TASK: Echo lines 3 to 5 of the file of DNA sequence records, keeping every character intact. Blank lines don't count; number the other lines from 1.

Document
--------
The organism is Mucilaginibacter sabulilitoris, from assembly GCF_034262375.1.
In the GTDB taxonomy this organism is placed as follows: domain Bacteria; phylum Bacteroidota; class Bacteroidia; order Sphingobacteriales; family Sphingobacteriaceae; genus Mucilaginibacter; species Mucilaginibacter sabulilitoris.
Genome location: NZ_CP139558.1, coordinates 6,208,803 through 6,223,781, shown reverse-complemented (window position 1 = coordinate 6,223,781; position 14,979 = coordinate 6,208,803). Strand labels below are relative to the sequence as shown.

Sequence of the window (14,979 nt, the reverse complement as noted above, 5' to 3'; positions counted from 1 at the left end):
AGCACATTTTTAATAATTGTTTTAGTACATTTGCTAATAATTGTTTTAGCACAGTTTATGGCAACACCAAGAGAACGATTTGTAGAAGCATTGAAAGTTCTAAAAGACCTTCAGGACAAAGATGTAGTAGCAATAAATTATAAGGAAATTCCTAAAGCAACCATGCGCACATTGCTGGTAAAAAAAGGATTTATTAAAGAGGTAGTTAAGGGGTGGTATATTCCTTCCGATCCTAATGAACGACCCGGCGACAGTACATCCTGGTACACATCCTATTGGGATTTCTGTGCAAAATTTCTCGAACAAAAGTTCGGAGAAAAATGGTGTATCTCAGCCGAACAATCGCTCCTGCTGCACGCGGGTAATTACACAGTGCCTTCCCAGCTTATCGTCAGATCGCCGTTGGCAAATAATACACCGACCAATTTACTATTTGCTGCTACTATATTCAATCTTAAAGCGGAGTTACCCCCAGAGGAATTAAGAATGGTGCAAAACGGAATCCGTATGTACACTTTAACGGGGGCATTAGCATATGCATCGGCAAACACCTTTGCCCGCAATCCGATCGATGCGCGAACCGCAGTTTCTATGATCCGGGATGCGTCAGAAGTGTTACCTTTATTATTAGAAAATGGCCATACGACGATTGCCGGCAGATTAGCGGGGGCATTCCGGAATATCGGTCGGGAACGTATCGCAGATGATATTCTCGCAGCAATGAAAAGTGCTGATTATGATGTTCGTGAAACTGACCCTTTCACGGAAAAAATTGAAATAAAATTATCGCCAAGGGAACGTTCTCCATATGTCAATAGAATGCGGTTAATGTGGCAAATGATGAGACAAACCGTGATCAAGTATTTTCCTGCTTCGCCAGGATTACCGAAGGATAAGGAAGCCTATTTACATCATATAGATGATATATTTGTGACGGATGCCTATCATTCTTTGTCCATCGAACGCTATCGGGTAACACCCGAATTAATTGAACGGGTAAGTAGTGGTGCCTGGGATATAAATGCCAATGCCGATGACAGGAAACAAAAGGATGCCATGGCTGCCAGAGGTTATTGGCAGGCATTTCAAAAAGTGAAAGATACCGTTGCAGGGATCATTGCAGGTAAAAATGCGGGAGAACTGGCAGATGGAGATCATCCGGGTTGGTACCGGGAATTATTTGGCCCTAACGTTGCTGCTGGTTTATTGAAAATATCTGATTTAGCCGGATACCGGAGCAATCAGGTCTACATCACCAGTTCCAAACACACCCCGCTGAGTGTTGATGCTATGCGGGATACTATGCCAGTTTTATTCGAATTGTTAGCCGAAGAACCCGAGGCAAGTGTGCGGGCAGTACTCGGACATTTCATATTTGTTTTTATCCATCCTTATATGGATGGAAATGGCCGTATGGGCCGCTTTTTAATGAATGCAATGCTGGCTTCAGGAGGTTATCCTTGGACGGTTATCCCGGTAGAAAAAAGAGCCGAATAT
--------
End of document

Genome location: NZ_CP139558.1, coordinates 6,208,803 through 6,223,781, shown reverse-complemented (window position 1 = coordinate 6,223,781; position 14,979 = coordinate 6,208,803). Strand labels below are relative to the sequence as shown.

Sequence of the window (14,979 nt, the reverse complement as noted above, 5' to 3'; positions counted from 1 at the left end):
AGCACATTTTTAATAATTGTTTTAGTACATTTGCTAATAATTGTTTTAGCACAGTTTATGGCAACACCAAGAGAACGATTTGTAGAAGCATTGAAAGTTCTAAAAGACCTTCAGGACAAAGATGTAGTAGCAATAAATTATAAGGAAATTCCTAAAGCAACCATGCGCACATTGCTGGTAAAAAAAGGATTTATTAAAGAGGTAGTTAAGGGGTGGTATATTCCTTCCGATCCTAATGAACGACCCGGCGACAGTACATCCTGGTACACATCCTATTGGGATTTCTGTGCAAAATTTCTCGAACAAAAGTTCGGAGAAAAATGGTGTATCTCAGCCGAACAATCGCTCCTGCTGCACGCGGGTAATTACACAGTGCCTTCCCAGCTTATCGTCAGATCGCCGTTGGCAAATAATACACCGACCAATTTACTATTTGCTGCTACTATATTCAATCTTAAAGCGGAGTTACCCCCAGAGGAATTAAGAATGGTGCAAAACGGAATCCGTATGTACACTTTAACGGGGGCATTAGCATATGCATCGGCAAACACCTTTGCCCGCAATCCGATCGATGCGCGAACCGCAGTTTCTATGATCCGGGATGCGTCAGAAGTGTTACCTTTATTATTAGAAAATGGCCATACGACGATTGCCGGCAGATTAGCGGGGGCATTCCGGAATATCGGTCGGGAACGTATCGCAGATGATATTCTCGCAGCAATGAAAAGTGCTGATTATGATGTTCGTGAAACTGACCCTTTCACGGAAAAAATTGAAATAAAATTATCGCCAAGGGAACGTTCTCCATATGTCAATAGAATGCGGTTAATGTGGCAAATGATGAGACAAACCGTGATCAAGTATTTTCCTGCTTCGCCAGGATTACCGAAGGATAAGGAAGCCTATTTACATCATATAGATGATATATTTGTGACGGATGCCTATCATTCTTTGTCCATCGAACGCTATCGGGTAACACCCGAATTAATTGAACGGGTAAGTAGTGGTGCCTGGGATATAAATGCCAATGCCGATGACAGGAAACAAAAGGATGCCATGGCTGCCAGAGGTTATTGGCAGGCATTTCAAAAAGTGAAAGATACCGTTGCAGGGATCATTGCAGGTAAAAATGCGGGAGAACTGGCAGATGGAGATCATCCGGGTTGGTACCGGGAATTATTTGGCCCTAACGTTGCTGCTGGTTTATTGAAAATATCTGATTTAGCCGGATACCGGAGCAATCAGGTCTACATCACCAGTTCCAAACACACCCCGCTGAGTGTTGATGCTATGCGGGATACTATGCCAGTTTTATTCGAATTGTTAGCCGAAGAACCCGAGGCAAGTGTGCGGGCAGTACTCGGACATTTCATATTTGTTTTTATCCATCCTTATATGGATGGAAATGGCCGTATGGGCCGCTTTTTAATGAATGCAATGCTGGCTTCAGGAGGTTATCCTTGGACGGTTATCCCGGTAGAAAAAAGAGCCGAATAT